Seats at the Table 

For restaurant owners, when does choosing a trendy, inexpensive neighborhood become an unwelcome intrusion on current residents?

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When a new restaurant opens in an older, underserved urban neighborhood, do you call it gentrification or revitalization? Your answer may depend on your politics, your personal experiences and your connection to the neighborhood in question. And it can be a tricky question for restaurateurs to navigate. Most restaurant owners want to be welcomed in their neighborhoods and to be a part of creating positive change. But when does choosing a trendy neighborhood with relatively inexpensive real estate become an unwelcome intrusion on current residents?

Richmond may not have Spike Lee to complain about hipsters in Jackson Ward, or have anti-gentrification protesters holding vigils outside restaurants as Vancouver, Canada, does. But our neighborhood blogs and Facebook conversations visit this territory regularly. And in a city where race and class tensions still boil over into our official civic conversations (baseball anyone?), we need to find healthy ways of talking with each other about how to balance the interests and needs of longtime and newer residents.

Some critics of gentrification ascribe ill intent to the small-business owners themselves, accusing them of choosing neighborhoods in order to take them over. The reality of starting a small business, however, means juggling endless demands: filing permits, finding staff, locating space and securing funding. That doesn't leave much time to execute a nefarious neighborhood takeover plan. Restaurateur Kendra Feather reflects on the 2011 opening of the Roosevelt, which at the time pushed farther north into Church Hill than many wealthy, white Richmonders had ventured before.

"Honestly, we lucked into that space on 25th Street and we really didn't know what we were getting into up in Church Hill," Feather says. Such is the story for many restaurants — location is often determined when buildings, price and availability align.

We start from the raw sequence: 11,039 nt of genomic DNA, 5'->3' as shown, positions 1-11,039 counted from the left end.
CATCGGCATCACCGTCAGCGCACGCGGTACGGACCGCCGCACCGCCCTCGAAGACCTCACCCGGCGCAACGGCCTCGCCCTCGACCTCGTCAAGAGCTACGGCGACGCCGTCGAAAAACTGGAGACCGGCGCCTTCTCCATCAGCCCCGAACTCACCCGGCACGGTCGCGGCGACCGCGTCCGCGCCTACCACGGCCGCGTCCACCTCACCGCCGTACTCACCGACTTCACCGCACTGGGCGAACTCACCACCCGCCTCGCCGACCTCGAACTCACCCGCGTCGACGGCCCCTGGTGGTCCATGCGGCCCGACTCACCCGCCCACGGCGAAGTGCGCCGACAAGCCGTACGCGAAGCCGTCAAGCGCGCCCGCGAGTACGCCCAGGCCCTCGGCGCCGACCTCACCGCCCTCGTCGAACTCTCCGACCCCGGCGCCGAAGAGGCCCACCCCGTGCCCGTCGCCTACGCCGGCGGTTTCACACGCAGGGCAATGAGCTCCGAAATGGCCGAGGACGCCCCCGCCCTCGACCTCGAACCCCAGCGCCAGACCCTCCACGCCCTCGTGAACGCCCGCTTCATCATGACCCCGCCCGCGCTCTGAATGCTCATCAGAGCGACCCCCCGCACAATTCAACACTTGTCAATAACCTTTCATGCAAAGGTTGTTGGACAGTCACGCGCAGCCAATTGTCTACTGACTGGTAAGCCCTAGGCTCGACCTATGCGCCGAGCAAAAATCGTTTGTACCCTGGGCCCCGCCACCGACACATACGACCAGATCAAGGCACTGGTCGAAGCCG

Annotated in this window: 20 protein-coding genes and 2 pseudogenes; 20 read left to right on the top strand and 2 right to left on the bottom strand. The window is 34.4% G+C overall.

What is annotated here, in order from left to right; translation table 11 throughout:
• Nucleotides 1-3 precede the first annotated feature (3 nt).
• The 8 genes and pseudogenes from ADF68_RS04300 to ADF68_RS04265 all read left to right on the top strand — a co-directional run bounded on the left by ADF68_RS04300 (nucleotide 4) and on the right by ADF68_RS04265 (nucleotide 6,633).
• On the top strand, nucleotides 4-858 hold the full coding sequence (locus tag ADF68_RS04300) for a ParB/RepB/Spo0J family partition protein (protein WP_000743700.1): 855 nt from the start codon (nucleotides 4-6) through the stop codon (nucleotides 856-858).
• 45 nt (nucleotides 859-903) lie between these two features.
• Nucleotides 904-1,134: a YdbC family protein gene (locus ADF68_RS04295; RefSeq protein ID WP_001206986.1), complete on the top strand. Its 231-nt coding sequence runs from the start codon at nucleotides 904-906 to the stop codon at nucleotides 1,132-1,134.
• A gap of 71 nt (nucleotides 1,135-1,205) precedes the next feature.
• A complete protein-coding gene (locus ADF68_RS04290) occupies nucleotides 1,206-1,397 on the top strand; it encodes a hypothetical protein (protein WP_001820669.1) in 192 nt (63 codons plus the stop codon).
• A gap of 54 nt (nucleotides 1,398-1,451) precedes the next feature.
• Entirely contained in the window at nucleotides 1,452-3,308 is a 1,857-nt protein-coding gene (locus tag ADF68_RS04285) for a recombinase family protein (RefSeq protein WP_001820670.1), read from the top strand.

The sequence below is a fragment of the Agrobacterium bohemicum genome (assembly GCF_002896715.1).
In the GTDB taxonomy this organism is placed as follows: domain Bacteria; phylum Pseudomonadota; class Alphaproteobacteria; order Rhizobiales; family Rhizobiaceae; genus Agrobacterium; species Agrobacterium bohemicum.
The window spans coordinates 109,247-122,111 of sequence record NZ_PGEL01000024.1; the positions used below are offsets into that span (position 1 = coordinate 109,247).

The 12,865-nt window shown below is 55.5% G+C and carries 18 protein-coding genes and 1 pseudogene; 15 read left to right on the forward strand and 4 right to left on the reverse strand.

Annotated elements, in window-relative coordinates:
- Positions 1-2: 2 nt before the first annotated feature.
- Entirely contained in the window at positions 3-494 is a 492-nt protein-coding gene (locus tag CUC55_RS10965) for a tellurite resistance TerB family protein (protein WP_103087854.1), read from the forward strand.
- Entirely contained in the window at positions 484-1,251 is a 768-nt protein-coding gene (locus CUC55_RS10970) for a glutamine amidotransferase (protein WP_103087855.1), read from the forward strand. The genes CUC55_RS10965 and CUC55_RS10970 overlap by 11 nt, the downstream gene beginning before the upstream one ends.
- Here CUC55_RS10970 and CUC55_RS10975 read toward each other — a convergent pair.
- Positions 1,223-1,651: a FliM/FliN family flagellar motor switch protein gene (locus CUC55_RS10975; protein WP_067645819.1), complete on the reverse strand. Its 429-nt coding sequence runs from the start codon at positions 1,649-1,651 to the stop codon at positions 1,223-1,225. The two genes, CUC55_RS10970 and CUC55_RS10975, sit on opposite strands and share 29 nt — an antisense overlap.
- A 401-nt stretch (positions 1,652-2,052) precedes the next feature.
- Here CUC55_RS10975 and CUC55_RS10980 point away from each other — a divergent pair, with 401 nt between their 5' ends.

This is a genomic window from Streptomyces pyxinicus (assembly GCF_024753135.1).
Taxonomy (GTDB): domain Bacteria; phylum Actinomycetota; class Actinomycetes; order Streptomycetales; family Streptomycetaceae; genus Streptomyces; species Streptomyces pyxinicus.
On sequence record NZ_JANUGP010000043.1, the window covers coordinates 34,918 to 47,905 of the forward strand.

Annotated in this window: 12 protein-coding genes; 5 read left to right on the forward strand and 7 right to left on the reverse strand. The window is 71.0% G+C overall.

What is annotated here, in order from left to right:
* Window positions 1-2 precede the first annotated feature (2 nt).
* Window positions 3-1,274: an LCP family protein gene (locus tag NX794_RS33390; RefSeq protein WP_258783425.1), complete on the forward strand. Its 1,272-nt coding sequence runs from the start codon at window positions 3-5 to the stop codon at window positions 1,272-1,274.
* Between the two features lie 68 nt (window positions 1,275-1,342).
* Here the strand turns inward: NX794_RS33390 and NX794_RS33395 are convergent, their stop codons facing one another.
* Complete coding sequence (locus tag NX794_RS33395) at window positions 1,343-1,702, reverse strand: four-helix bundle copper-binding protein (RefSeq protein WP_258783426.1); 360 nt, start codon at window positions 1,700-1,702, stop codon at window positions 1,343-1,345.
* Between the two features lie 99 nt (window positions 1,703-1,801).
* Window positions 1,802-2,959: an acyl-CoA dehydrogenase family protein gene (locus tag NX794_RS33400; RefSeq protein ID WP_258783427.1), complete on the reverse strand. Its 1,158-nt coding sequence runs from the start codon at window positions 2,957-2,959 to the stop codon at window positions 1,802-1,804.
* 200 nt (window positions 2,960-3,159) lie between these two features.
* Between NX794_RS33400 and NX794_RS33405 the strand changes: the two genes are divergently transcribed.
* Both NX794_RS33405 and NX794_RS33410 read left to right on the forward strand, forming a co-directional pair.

After the Roosevelt proved a success, others moved in, such as Sub Rosa bakery across the street and Dutch & Co. around the corner. There are quite a few newcomers to the area that cater to a different clientele than the businesses that were there before. And where once corner stores and pizza and sub shops reigned, suddenly Church Hill plays host to one of the hottest fine-dining restaurant scenes in the city. But the snowball effect started by one business' success easily can be read as opportunistic takeover by those who mourn the loss of affordability and demographic change wrought by gentrification.

On the other side of the argument, some folks celebrate revitalization and downplay or deny the cost paid by longtime residents who can find themselves displaced or unwelcome in their own neighborhoods. Other cities are addressing the problem directly. Local governments from Philadelphia to Richmond, Calif., are enacting legislation to ameliorate the downsides of gentrification by freezing property assessments for longtime residents and increasing investment in affordable housing. Richmond would do well to pay attention to these civic innovations as our population continues to grow. Protecting the residents who chose to stay and invest in the city while others fled makes sense and contributes to neighborhood stability.

The bigger question, and more helpful line of inquiry, concerns the attitude new businesses take toward their host communities. Do they create a welcoming atmosphere for all, or clearly cater to one segment of the community? At one of the recently opened Church Hill restaurants, I witnessed a scruffy looking man physically pushed out of the restaurant by staff when he came onto the premises. One of my fellow diners confronted the staff about their poor treatment. There was, unsurprisingly, a complex back story to the man's relationship with the restaurant, one that nevertheless did not justify violence. This extreme example of inhospitable behavior nevertheless reveals an attitude that some restaurants take toward certain neighbors, even if most do it more subtly.

Feather, on the other hand, has tried to create a benefit to her neighborhood for customers and residents who may never eat the Roosevelt's food. "We always wanted the Roosevelt to be a neighborhood place," she says. "We sought the support of the neighbors, and we actively seek to hire from the neighborhood. One of the neat things about being in the East End has been being able to work with local groups who are doing good things. We have hosted a number of fundraisers for groups like Richmond Cycling Corps, Tricycle Gardens, Neighborhood Resource Center and Peter Paul Development Center."

We've had too much racism, classism and government-mandated segregation. Now that the laws have changed, let's not voluntarily continue those patterns any longer.

As a restaurant patron and city resident, I want to support businesses that create a sense of community that's inclusive. From small acts like as paying homage to your neighborhood's distinctive history, to grander ones such as Feather's fundraising efforts, we ought to move into the 21st century as a city that values all of its residents. S


Matthew Freeman is a Style Weekly restaurant critic and the co-founder of a local diversity and inclusion consulting company.

Opinions expressed on the Back Page are those of the writer and not necessarily those of Style Weekly.



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